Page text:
Written by:
Amber Feezor

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Love Like Christ

There are nearly 12,000 unhoused people in the DC area. I see more than a few of them every day, and it breaks my heart every time. The reality that my missionary stipend does not provide me with the resources to give substantial and immediate help does not make me feel better. The reality that I am involved in justice work does not make me feel better. The guilt is overwhelming. The first couple of months here in DC, I have to be honest, I averted my eyes. I felt totally useless, knowing there was nothing I could do to ease their circumstances.

For weeks, I have not been able to get one particular man out of my mind. I see him every day on my way to Union Station after work. He never harasses anyone, never causes any commotion. He just stands there and accepts money from people on their way home for the day.

I felt totally useless, knowing there was nothing I could do to ease their circumstances.

I am not outgoing, let me lead with that. I am the worst at small talk. But when I walked to the metro and saw him standing there yet again, I knew I had to do something.

I asked him his name. Jeff. Jeff is from Minnesota and he was thankful for the warmer than average temperatures that December. He told me about winters when he had to deal with knee deep snow piled on the sidewalks all over the city and the cold temperatures making his life more difficult. He told me that he prefers DC to Minneapolis, and that he used to work for the Park System back home. We talked for about five minutes and I told him I wished there was something I could do for him. He told me not to worry, that there are a few regulars that usually help him out.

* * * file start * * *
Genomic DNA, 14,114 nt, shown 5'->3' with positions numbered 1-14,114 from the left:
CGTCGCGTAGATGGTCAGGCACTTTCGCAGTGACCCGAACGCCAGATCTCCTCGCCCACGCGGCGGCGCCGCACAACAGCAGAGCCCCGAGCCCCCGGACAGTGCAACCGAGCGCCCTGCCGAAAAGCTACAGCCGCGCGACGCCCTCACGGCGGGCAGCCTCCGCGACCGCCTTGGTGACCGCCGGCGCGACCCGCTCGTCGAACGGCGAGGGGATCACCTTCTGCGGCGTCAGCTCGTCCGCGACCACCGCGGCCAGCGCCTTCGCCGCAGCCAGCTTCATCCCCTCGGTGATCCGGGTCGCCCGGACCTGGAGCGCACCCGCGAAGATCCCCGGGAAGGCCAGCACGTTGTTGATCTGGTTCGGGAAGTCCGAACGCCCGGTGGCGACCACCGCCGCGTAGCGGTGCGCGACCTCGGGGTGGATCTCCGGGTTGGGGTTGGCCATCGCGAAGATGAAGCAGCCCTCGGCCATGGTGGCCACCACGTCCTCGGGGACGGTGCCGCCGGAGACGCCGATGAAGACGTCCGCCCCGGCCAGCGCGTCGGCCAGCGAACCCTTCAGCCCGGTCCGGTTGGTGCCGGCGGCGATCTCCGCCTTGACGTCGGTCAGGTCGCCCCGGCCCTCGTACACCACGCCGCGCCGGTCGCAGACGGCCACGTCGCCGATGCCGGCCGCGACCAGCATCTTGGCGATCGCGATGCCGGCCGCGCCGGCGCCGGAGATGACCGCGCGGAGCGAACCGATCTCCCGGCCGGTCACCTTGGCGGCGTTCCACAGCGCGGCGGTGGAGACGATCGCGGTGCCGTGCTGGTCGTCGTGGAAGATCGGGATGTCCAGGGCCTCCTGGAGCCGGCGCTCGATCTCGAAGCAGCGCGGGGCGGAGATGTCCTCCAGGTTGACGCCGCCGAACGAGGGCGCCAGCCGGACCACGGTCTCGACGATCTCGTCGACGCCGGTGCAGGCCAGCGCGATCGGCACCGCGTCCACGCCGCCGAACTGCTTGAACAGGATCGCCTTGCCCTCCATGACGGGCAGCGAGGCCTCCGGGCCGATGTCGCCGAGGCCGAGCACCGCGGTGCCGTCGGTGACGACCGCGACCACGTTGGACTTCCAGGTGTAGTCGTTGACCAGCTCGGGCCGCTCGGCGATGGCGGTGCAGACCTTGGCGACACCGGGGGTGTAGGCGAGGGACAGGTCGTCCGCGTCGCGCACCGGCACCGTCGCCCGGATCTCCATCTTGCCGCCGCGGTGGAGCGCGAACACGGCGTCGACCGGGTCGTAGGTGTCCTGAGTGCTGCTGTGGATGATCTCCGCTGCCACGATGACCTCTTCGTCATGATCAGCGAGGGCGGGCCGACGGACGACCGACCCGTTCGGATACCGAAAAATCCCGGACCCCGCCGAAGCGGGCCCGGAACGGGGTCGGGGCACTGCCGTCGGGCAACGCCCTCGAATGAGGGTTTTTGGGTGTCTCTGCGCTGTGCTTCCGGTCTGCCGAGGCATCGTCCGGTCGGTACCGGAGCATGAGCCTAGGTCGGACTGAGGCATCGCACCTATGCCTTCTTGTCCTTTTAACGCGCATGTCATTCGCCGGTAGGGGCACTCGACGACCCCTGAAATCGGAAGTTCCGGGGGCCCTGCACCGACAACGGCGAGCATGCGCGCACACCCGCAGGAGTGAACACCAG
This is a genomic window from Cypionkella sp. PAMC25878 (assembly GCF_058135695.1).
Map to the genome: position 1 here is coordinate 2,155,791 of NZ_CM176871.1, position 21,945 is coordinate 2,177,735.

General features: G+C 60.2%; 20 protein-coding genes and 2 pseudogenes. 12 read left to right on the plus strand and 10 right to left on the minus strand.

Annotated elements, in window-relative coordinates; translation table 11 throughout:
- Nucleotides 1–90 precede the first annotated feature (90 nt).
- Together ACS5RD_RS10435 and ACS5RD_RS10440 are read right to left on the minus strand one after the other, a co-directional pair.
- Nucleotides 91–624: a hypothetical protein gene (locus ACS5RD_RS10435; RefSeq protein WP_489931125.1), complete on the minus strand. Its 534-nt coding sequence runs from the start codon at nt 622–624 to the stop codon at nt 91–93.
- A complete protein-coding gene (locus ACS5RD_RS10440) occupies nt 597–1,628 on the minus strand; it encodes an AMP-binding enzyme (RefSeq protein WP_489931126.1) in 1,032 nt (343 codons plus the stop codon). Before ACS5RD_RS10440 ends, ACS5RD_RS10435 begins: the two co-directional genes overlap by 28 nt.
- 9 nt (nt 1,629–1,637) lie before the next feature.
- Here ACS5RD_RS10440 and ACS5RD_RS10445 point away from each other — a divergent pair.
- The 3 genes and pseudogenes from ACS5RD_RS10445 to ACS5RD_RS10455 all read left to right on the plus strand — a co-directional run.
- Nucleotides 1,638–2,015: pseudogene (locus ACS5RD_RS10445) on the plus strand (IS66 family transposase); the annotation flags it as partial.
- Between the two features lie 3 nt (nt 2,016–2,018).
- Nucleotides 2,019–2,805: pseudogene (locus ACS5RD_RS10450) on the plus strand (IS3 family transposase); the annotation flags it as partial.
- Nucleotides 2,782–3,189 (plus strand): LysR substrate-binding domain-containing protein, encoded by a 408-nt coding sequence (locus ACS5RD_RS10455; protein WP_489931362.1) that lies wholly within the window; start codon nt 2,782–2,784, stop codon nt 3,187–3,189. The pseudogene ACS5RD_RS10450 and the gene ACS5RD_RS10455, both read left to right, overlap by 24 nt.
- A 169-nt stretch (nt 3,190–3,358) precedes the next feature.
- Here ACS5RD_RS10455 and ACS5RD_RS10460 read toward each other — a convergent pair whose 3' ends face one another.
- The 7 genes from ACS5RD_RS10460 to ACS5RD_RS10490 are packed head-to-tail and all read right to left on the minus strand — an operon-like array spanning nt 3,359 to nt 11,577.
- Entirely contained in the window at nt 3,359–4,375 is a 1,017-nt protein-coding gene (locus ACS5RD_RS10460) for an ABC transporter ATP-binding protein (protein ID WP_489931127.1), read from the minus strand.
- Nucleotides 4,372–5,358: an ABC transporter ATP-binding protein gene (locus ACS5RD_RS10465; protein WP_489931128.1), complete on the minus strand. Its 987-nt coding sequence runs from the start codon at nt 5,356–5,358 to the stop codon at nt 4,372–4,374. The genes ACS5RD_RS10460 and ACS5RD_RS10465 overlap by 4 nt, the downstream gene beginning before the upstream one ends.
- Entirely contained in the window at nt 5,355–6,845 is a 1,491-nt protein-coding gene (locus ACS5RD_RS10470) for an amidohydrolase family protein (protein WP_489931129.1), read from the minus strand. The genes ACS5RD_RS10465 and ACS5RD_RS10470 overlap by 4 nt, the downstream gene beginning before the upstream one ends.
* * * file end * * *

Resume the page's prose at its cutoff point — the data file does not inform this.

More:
I have no grand assumptions that the conversation meant anything to Jeff, but if the roles were reversed, I know I would personally feel better being acknowledged than ignored - even if the avoidance is out of guilt. Jeff and every other of the several thousand unhoused people in DC are people. The same is true of the unhoused in your community.

We can remember that every single person we meet is a beloved child of God, and is so incredibly precious to our Creator.

We can make assumptions about why people are in the circumstances they are in. We can judge them and the life decisions we have decided that they have made – whether or not they have in fact made them. Or, we can remember that we worship another homeless man. We can remember that every single person we meet is a beloved child of God, and is so incredibly precious to our Creator. And we can treat everyone, no matter their circumstances, as someone with sacred worth.

Being a friend might not make a huge difference in the grand scheme of things. Jeff has helped me see the bigger picture, however. Help for the unhoused comes in many ways, and all are able to do something.

Discussion question: How is God asking you to embrace your weaknesses and discomfort to extend the love of Christ to another?